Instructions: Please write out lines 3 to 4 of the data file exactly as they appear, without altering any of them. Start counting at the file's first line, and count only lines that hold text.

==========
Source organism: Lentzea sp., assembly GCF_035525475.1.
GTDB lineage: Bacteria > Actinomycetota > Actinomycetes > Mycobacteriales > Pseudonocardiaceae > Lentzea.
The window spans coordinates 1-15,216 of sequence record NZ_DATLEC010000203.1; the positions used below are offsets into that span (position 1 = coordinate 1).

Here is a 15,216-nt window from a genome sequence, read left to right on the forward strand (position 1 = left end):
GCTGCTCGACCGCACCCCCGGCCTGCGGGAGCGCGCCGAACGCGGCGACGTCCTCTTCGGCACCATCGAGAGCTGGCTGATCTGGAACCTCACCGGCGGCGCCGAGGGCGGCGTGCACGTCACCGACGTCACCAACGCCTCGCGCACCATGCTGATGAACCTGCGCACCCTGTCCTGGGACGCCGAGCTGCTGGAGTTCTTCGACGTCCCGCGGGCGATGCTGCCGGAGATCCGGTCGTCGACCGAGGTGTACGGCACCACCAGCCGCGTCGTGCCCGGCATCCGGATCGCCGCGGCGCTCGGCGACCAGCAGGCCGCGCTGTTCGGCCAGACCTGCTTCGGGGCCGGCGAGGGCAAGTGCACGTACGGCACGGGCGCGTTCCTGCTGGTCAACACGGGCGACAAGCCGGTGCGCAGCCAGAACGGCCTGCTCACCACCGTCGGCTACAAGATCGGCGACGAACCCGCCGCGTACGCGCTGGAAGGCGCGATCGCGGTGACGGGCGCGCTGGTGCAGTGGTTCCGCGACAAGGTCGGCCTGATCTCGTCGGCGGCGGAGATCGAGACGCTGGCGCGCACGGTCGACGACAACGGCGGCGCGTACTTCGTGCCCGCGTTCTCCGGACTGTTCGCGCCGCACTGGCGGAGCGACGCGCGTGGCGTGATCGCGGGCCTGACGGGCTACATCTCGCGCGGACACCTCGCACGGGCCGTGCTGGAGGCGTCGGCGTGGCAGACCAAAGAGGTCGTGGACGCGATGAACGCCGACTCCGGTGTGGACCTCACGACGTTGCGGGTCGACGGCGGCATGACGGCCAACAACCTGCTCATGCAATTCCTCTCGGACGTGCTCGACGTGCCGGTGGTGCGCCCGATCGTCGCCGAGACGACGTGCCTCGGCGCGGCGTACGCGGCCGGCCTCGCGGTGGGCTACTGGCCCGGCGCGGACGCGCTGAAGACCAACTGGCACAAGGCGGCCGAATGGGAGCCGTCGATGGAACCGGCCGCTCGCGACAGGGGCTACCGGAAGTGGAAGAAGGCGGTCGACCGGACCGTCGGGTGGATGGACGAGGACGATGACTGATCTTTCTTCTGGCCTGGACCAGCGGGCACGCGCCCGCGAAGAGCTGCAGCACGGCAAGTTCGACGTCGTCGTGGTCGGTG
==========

The window spans coordinates 1-15,216 of sequence record NZ_DATLEC010000203.1; the positions used below are offsets into that span (position 1 = coordinate 1).

Here is a 15,216-nt window from a genome sequence, read left to right on the forward strand (position 1 = left end):